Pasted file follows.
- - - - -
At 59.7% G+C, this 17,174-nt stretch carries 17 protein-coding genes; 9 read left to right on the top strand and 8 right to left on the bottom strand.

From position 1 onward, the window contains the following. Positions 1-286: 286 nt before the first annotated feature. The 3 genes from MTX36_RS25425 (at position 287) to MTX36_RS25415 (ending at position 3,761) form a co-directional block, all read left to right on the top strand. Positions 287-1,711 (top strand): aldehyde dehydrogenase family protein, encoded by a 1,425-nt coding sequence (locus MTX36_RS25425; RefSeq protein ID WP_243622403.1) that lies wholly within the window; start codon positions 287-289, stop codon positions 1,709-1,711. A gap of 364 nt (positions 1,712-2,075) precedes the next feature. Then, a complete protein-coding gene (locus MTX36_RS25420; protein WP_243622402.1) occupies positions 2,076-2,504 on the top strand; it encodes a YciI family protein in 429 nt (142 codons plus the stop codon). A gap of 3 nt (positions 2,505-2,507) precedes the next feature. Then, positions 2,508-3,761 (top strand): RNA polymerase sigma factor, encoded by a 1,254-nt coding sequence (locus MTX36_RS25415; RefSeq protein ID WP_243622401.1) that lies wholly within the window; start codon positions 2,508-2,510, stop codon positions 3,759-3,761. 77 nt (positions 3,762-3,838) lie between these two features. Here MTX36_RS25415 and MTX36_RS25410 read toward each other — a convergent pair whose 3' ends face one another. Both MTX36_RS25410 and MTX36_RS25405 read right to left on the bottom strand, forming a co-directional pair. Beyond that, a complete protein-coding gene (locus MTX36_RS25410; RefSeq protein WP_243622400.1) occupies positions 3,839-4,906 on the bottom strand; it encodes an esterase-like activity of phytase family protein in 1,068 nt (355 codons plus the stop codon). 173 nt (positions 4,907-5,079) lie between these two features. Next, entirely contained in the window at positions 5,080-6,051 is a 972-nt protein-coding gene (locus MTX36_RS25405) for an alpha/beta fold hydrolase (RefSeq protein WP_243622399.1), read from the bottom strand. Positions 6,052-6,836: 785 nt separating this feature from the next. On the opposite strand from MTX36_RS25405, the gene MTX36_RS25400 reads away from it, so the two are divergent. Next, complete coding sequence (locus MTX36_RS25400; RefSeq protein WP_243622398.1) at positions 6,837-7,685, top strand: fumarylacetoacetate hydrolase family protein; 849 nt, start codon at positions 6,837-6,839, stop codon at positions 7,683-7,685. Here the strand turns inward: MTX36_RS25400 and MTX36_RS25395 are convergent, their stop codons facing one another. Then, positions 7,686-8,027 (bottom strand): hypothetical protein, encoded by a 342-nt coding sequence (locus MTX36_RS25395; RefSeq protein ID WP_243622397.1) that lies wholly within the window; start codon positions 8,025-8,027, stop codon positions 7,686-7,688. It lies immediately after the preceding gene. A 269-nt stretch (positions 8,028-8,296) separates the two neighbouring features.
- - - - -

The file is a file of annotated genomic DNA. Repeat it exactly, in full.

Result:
At 59.7% G+C, this 17,174-nt stretch carries 17 protein-coding genes; 9 read left to right on the top strand and 8 right to left on the bottom strand.

From position 1 onward, the window contains the following. Positions 1-286: 286 nt before the first annotated feature. The 3 genes from MTX36_RS25425 (at position 287) to MTX36_RS25415 (ending at position 3,761) form a co-directional block, all read left to right on the top strand. Positions 287-1,711 (top strand): aldehyde dehydrogenase family protein, encoded by a 1,425-nt coding sequence (locus MTX36_RS25425; RefSeq protein ID WP_243622403.1) that lies wholly within the window; start codon positions 287-289, stop codon positions 1,709-1,711. A gap of 364 nt (positions 1,712-2,075) precedes the next feature. Then, a complete protein-coding gene (locus MTX36_RS25420; protein WP_243622402.1) occupies positions 2,076-2,504 on the top strand; it encodes a YciI family protein in 429 nt (142 codons plus the stop codon). A gap of 3 nt (positions 2,505-2,507) precedes the next feature. Then, positions 2,508-3,761 (top strand): RNA polymerase sigma factor, encoded by a 1,254-nt coding sequence (locus MTX36_RS25415; RefSeq protein ID WP_243622401.1) that lies wholly within the window; start codon positions 2,508-2,510, stop codon positions 3,759-3,761. 77 nt (positions 3,762-3,838) lie between these two features. Here MTX36_RS25415 and MTX36_RS25410 read toward each other — a convergent pair whose 3' ends face one another. Both MTX36_RS25410 and MTX36_RS25405 read right to left on the bottom strand, forming a co-directional pair. Beyond that, a complete protein-coding gene (locus MTX36_RS25410; RefSeq protein WP_243622400.1) occupies positions 3,839-4,906 on the bottom strand; it encodes an esterase-like activity of phytase family protein in 1,068 nt (355 codons plus the stop codon). 173 nt (positions 4,907-5,079) lie between these two features. Next, entirely contained in the window at positions 5,080-6,051 is a 972-nt protein-coding gene (locus MTX36_RS25405) for an alpha/beta fold hydrolase (RefSeq protein WP_243622399.1), read from the bottom strand. Positions 6,052-6,836: 785 nt separating this feature from the next. On the opposite strand from MTX36_RS25405, the gene MTX36_RS25400 reads away from it, so the two are divergent. Next, complete coding sequence (locus MTX36_RS25400; RefSeq protein WP_243622398.1) at positions 6,837-7,685, top strand: fumarylacetoacetate hydrolase family protein; 849 nt, start codon at positions 6,837-6,839, stop codon at positions 7,683-7,685. Here the strand turns inward: MTX36_RS25400 and MTX36_RS25395 are convergent, their stop codons facing one another. Then, positions 7,686-8,027 (bottom strand): hypothetical protein, encoded by a 342-nt coding sequence (locus MTX36_RS25395; RefSeq protein ID WP_243622397.1) that lies wholly within the window; start codon positions 8,025-8,027, stop codon positions 7,686-7,688. It lies immediately after the preceding gene. A 269-nt stretch (positions 8,028-8,296) separates the two neighbouring features.